8. While not exactly about the topic in this excellent essay, the following relates to the subject matter. I would appreciate any reality related comments as to whether the referenced analysis makes sense or has some serious flaw(s).

    The basics of the generally accepted view on atmospheric CO2 concentration is that sampling measurements show atmospheric CO2 concentration increasing over time. Based on the sample measurements, estimates of total quantity of the atmosphere, and estimates of total human emissions of CO2, the consensus is that about 50% of human CO2 emissions end up in the atmosphere long term. Also the generally accepted view is that much of the other 50% ends up in the oceans. I know there are other hypothesis about atmospheric CO2 but I don’t care at the moment unless they explain something about my question.

    Two essays by Chaamjamal
    2018: https://tambonthongchai.com/2018/09/29/ocean-acidification-by-fossil-fuel-emissions/
    2019 update: https://tambonthongchai.com/2019/12/14/ocean-acidification-2019/

    Using 124,813 measurements of ocean CO2 concentration from 1958 to 2014 made by Scripps Institution of Oceanography

    based on
    • the measured annual ocean CO2 concentration changes from 1958 to 2014,
    • the measured CO2 concentration depth profile,
    • and the measured total CO2 ocean concentration changes from 1958 to 2014

    the essays concludes that the data does not support the hypothesis that the ocean CO2 changes are due to human emissions. It would, by the essay calculations, require about 22 times 100% of the total human emissions from 1958 to 2014 to achieve the measured ocean CO2 concentration changes, thus the increased ocean CO2 content must come primarily from some other source.

    Is there some data, calculation, or logic error in that conclusion or is this just something very inconvenient and thus ignored by current climate science?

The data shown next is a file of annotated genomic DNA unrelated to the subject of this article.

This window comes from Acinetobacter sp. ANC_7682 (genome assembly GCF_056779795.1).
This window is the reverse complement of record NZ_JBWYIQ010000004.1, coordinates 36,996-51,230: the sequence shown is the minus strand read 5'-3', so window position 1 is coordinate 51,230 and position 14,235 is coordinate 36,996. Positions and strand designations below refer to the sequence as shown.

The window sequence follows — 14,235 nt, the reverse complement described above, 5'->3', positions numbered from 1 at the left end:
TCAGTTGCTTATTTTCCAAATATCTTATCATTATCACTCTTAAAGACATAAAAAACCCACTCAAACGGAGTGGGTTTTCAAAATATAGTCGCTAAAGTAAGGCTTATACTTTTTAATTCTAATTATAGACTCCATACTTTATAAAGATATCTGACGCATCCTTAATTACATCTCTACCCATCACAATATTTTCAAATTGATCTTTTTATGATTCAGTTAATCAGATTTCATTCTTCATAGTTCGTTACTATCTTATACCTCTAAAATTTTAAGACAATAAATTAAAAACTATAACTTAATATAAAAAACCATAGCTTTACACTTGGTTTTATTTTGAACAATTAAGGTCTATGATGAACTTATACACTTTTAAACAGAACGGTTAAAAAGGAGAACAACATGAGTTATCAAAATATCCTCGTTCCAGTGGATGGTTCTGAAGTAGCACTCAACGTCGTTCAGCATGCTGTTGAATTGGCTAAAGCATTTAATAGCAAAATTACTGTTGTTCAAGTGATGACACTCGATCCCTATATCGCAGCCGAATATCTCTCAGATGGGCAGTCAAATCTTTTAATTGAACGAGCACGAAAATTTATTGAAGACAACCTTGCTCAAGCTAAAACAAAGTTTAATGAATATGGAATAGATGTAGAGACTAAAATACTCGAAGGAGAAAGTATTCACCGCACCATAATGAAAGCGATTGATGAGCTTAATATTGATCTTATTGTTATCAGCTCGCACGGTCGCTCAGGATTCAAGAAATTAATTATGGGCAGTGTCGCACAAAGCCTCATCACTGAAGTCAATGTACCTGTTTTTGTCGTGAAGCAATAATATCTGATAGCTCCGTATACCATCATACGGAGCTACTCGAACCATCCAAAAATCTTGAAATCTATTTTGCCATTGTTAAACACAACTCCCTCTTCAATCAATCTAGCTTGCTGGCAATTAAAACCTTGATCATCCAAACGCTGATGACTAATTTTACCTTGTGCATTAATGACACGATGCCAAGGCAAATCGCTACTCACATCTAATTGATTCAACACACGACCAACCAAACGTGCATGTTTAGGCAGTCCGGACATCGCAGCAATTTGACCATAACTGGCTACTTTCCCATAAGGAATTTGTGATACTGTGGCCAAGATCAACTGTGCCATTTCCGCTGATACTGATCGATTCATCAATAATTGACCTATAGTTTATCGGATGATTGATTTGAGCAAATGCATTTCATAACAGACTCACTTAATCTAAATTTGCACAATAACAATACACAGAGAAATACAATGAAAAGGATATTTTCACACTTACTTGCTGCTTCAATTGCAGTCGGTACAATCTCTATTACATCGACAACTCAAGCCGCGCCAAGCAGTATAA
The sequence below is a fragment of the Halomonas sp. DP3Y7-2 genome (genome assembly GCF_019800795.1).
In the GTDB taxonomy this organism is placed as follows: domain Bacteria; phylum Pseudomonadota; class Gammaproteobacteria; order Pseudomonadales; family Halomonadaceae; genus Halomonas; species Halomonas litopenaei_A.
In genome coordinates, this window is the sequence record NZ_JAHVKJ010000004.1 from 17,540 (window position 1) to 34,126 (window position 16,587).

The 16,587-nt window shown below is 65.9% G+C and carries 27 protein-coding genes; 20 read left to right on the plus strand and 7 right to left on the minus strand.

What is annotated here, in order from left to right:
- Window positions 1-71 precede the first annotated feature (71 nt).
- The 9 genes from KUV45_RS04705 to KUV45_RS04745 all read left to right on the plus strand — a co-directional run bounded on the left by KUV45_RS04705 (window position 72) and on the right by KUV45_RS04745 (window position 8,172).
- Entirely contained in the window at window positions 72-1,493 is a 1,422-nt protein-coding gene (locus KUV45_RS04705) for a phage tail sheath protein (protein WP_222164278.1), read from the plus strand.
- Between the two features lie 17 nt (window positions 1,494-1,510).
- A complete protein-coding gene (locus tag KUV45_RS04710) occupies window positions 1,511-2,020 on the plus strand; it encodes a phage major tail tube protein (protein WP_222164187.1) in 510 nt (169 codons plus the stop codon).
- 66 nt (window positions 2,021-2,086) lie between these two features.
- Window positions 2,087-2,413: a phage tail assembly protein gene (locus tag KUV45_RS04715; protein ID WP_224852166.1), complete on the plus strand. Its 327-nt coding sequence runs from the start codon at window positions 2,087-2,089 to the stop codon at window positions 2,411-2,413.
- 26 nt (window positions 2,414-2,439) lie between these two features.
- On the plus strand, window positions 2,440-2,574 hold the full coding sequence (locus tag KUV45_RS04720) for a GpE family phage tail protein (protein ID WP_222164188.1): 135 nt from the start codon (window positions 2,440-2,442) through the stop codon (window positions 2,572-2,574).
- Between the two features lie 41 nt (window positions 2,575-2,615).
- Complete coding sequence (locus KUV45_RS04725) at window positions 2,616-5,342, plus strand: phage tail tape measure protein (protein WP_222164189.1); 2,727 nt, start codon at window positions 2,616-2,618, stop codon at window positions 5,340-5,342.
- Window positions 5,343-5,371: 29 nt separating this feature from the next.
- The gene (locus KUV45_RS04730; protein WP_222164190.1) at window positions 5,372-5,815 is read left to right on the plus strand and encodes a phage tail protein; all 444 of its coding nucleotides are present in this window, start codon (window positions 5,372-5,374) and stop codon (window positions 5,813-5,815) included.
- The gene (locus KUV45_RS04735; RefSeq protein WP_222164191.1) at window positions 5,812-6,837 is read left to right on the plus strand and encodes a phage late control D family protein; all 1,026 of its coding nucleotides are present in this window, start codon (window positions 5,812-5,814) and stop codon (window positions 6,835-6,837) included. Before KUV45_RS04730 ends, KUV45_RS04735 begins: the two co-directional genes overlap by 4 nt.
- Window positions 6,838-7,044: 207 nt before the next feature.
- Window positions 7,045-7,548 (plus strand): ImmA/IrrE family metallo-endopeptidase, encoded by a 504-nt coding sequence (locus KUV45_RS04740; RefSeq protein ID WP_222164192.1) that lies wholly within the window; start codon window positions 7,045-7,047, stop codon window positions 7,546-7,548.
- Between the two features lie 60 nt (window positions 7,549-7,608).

• Hi Andy: This 50/50 idea derives from a number of false assumptions made by IPCC. One relates to the assumption that (1) ALL the increase in atmospheric CO2 (the Keeling curve) results from anthropogenic emissions another that (2) the residence time of CO2 in the atmosphere is many times the measured values (i.e greater than 100 years compared with measured values in about 35 experiments that concluded a range of values up to 25 years with the best guesses around 5-6 years). It is totally wrong thinking as regards the fate of the anthropogenic emission component. In reality CO2 coming from human sources simply joins in with the very much greater natural emissions and the whole of the variable atmospheric CO2 is available for sequestration by a number if processes with different mechanisms in play and different time constants. It is true that biggest reservoir of CO2 is the worlds oceans but equally in a warming world it is also the biggest emitter. Actually I am currently preparing something on this subject, particularly Henry’s Law that should completely answer your points but this will not be ready for some time. IPCC also use a misleading argument about the ratio of C12 /C13 to support its failing hypotheses. The latter can easily be dismissed but that’s another story. Regards Peter